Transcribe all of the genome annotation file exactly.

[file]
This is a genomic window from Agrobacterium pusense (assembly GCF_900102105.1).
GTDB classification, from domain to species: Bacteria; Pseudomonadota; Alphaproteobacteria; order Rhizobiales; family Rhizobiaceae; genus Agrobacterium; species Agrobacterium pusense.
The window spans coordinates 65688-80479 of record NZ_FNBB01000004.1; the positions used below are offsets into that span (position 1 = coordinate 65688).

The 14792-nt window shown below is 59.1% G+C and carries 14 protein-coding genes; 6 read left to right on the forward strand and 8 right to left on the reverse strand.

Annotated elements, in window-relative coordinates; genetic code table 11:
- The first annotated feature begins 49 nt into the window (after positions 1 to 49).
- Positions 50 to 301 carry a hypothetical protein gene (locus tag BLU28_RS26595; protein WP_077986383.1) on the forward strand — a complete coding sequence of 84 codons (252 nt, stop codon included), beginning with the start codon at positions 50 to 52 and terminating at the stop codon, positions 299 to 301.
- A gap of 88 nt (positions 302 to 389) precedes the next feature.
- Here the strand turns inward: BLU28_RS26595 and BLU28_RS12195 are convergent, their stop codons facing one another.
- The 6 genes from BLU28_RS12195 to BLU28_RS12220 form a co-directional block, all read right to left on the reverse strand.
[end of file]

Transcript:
This is a genomic window from Agrobacterium pusense (assembly GCF_900102105.1).
GTDB classification, from domain to species: Bacteria; Pseudomonadota; Alphaproteobacteria; order Rhizobiales; family Rhizobiaceae; genus Agrobacterium; species Agrobacterium pusense.
The window spans coordinates 65688-80479 of record NZ_FNBB01000004.1; the positions used below are offsets into that span (position 1 = coordinate 65688).

The 14792-nt window shown below is 59.1% G+C and carries 14 protein-coding genes; 6 read left to right on the forward strand and 8 right to left on the reverse strand.

Annotated elements, in window-relative coordinates; genetic code table 11:
- The first annotated feature begins 49 nt into the window (after positions 1 to 49).
- Positions 50 to 301 carry a hypothetical protein gene (locus tag BLU28_RS26595; protein WP_077986383.1) on the forward strand — a complete coding sequence of 84 codons (252 nt, stop codon included), beginning with the start codon at positions 50 to 52 and terminating at the stop codon, positions 299 to 301.
- A gap of 88 nt (positions 302 to 389) precedes the next feature.
- Here the strand turns inward: BLU28_RS26595 and BLU28_RS12195 are convergent, their stop codons facing one another.
- The 6 genes from BLU28_RS12195 to BLU28_RS12220 form a co-directional block, all read right to left on the reverse strand.